It has been an interesting week. On the one hand Windows 10 has surpassed 200 million in terms of installed base. On the flip side at this years Consumer Electronics(CES) show in Las Vegas the reports are there is next to zero presence by hardware vendors and next generation PC’s. Microsoft has scaled back. Dell has scaled back. HP has scaled back. It’s as if no one cares anymore. There has been discussion of the demise of the PC for years now and many times I think it is misunderstood. It is not like the PC is going away, it has just become a commodity. I need it like I need tires for my car. This does not however mean there is no future for the PC, it just means the sex appeal of the PC is kind of dead, actually it is really dead. Is the future, one of death for the PC? Can it be resurrected? Is technology transforming so fast that the PC will fade into memory? All valid questions, but maybe a bit to doom and gloom for me. There is a place for the PC, it just may not be as central as it once was.
There are still a lot of companies out in the world who rely on PC’s to drive growth – still a lot of the big names out there that includes Acer, Toshiba, Lenovo, HP Consumer, Dell etc..All good companies with good products, but in an age defined by Apple and Google in the consumer space they have all found it hard to stay relevant. This does not mean the PC is dead, we just need to reassess where it fits into our lives. Is it cutting edge or has it become more like my refrigerator? Maybe a better question is my household appliance becoming more like my PC? If we look at some of the big announcements at CES a fair amount were around old household appliances like the Samsung Family Hub Refrigerator which has three camera inside and you can connect via a Mobile app so when you are at the store you can check if you may have forgotten anything. It also has a screen on it with the possibility of streaming video content to the fridge. It was cool this year but I think it will be even bigger next year. For hardware manufacturers they need to figure how they co-exist in this new world. More importantly how do they offer value to anew tech consumer market that will be much larger than their traditional market .
What does this have to do with PC sales? The way to look at with each new IoT device a piece of functionality of the PC is being distributed so I do not need to stop and sit down on the couch and boot to perform a task or view content. When I stream content to my TV I use Google Chromecast and my iPhone as I can get all content via the iPhone almost immediately. Where time is spent then over time it is usually monetized. With the rules changing minute by minute and the traditional tech experience being transported across every item ever created by mankind our reliance of a confined experience is dissipating. Samsung and Google are leading the way. Samsung does everything from phones to PC’s to kitchen appliances. Showing and understanding that these are all in some way connected. Google via its acquisition if NeST is connecting the home and allowing you to control your home environment anywhere at anytime.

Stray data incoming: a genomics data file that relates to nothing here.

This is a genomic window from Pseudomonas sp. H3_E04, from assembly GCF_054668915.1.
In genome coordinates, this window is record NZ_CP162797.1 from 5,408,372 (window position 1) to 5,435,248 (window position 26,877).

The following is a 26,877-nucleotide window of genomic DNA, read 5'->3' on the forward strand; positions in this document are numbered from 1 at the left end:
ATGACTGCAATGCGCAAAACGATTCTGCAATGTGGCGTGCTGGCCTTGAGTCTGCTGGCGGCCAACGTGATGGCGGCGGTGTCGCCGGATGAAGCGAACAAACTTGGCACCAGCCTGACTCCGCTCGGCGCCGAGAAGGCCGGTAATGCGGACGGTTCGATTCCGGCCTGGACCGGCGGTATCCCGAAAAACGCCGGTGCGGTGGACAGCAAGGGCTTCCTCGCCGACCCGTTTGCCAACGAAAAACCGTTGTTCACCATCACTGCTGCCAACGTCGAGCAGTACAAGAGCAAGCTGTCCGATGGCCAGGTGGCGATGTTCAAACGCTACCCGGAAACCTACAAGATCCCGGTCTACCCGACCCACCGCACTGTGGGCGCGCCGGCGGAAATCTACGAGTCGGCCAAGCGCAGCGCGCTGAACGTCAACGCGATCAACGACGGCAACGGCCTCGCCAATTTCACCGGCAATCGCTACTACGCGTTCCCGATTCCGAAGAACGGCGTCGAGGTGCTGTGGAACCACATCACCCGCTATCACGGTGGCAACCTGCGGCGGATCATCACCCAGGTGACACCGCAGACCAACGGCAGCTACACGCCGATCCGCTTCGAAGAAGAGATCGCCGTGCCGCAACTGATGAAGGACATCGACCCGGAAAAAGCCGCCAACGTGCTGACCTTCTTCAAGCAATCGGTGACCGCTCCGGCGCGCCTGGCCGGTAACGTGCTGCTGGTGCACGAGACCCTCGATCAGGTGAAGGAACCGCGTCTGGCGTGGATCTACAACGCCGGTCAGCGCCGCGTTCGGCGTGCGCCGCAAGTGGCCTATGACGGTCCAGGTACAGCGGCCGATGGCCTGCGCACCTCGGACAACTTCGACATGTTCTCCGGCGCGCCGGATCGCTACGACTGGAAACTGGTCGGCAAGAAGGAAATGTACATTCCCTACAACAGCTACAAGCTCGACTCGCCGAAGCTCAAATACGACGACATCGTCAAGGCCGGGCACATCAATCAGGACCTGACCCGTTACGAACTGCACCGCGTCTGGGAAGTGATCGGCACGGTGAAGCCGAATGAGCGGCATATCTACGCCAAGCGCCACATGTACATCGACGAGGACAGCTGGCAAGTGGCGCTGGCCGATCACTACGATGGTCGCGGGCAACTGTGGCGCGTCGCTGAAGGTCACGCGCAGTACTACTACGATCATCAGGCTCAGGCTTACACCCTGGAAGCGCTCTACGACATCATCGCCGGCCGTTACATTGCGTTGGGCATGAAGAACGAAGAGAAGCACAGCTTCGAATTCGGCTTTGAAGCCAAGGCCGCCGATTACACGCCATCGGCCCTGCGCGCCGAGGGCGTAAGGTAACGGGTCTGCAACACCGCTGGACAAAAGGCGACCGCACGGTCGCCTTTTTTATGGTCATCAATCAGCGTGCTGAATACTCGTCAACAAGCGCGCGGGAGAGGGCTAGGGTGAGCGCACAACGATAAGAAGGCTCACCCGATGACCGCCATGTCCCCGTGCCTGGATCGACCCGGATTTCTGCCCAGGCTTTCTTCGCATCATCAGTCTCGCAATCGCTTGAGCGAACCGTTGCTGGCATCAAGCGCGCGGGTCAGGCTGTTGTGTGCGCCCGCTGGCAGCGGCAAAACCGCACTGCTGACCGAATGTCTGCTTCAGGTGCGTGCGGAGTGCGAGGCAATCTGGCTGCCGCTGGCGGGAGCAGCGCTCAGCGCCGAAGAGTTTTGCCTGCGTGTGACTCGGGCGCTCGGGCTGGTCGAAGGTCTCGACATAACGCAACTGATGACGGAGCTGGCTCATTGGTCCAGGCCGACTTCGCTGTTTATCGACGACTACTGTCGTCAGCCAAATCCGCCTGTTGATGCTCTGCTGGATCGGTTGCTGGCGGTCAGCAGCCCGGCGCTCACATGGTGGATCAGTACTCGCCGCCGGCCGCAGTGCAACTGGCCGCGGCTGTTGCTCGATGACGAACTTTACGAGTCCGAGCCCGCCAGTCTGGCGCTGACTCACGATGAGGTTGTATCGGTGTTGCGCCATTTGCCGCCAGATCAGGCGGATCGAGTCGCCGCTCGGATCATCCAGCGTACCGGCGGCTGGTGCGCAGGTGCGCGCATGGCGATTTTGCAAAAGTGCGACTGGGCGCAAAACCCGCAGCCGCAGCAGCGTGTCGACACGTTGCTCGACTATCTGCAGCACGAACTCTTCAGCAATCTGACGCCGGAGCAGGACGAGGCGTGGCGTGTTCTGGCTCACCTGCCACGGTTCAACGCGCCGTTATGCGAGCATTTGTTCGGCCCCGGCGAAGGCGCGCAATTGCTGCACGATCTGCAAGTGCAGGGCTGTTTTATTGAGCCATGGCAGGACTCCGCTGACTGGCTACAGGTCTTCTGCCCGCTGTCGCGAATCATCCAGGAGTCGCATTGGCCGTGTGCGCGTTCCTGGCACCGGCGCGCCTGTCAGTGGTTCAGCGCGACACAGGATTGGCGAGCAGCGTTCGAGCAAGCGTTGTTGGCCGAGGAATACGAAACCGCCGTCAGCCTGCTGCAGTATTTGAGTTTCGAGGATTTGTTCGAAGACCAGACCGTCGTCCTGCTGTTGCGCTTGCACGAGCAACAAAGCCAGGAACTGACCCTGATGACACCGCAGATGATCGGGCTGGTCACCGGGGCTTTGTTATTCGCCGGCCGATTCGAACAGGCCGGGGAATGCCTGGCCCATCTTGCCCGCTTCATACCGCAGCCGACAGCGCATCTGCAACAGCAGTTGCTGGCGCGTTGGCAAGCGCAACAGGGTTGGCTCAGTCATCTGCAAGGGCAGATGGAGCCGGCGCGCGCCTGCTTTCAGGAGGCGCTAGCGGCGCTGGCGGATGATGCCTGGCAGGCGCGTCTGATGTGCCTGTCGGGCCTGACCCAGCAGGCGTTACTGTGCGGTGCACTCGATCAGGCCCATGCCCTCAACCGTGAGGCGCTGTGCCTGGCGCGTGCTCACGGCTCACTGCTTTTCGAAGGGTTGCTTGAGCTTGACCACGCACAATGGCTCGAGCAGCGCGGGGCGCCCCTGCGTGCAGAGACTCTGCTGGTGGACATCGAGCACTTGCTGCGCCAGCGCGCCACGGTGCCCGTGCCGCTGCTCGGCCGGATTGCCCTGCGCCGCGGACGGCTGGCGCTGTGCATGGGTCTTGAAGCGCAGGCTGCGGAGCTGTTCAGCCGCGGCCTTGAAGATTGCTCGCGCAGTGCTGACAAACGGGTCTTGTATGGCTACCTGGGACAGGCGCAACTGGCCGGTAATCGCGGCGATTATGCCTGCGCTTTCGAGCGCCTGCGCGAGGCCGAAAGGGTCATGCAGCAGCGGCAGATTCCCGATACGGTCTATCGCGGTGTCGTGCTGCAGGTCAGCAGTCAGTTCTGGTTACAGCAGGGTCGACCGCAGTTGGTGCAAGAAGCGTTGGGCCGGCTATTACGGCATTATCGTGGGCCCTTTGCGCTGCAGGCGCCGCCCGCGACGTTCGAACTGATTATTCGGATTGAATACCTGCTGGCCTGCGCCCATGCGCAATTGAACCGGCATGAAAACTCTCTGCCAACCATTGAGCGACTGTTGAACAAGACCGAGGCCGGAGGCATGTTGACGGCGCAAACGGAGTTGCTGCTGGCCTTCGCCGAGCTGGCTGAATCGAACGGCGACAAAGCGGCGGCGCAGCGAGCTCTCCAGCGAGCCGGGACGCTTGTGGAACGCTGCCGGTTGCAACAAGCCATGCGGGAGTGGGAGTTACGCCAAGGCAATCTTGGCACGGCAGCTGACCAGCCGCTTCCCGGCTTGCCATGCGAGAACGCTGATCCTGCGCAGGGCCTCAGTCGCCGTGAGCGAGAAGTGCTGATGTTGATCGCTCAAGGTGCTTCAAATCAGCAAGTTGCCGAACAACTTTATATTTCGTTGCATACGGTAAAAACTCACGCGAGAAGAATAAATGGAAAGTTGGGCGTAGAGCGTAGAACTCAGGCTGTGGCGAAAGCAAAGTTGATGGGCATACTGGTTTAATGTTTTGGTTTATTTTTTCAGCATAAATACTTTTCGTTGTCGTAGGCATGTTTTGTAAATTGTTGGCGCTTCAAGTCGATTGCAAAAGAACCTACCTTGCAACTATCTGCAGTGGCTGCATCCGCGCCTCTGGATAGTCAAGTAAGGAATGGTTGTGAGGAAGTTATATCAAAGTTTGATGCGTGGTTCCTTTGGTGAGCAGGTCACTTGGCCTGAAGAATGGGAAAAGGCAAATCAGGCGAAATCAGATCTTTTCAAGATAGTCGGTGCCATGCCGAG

A question is where does this leave Microsoft? Where does the Windows experience go from here? A company that laid the ground work for where we are today needs to recreate its identity or more importantly recreate the user experiences. We are continually being given new ways of interacting with technology. New home heating systems we tap into via an app and wi-fi connection. Home security systems we can view from our mobile device our laptop.. The challenge for many of these new Internet of Things scenarios is that they don’t need all the functionality and overhead that Windows provides but a very specialized subset, more suited for a OS like Linux. That being said it makes sense for Microsoft, given its history, to be a major player in this space. It will have to make significant changes in how it thinks about an operating system.
For all the strides we have made I still find at times the PC an extremely frustrating piece of technology. It still can lock up on me. Provide me the blue-wheel of death. The mouse touch=pads at times can be way to sensitive this causing mysterious things to happen. Boot times have improved but are no where close to what I have on my tablet. These distributed tasks to new devices and form factors are welcome, as they are simplified and available immediately upon request. My technology horizons are expanding as every day technology touches something new in my life, down to the clothes I wear. As is so often the case with gadgets they always seem to get smaller and brighter.
Where does this then leave the PC? The PC had been around for over thirty years now and has lost its glamorous sex appeal. It is not the center of the technology world anymore, nor has it been for a long time. Will we not need them? Absolutely not as certain task are still best designed for a PC. The need to have a keyboard. But as noted earlier the big change is the need to actually sit down and use a PC is not as great and more scenarios will crop up that further distribute our use of technology beyond the PC. The PC has become more of a commodity for the general user. I believe that I will have a PC until I leave this earth, however my time spent with it will continue to diminish, never to zero, but even less than it is today. I do not foresee the PC ever gaining its former glamour and luster, at least not in the current from factors. However the offspring to the PC shall lead us into a brighter future.
Good Night and Good Luck
Hans Henrik Hoffmann January 12, 2016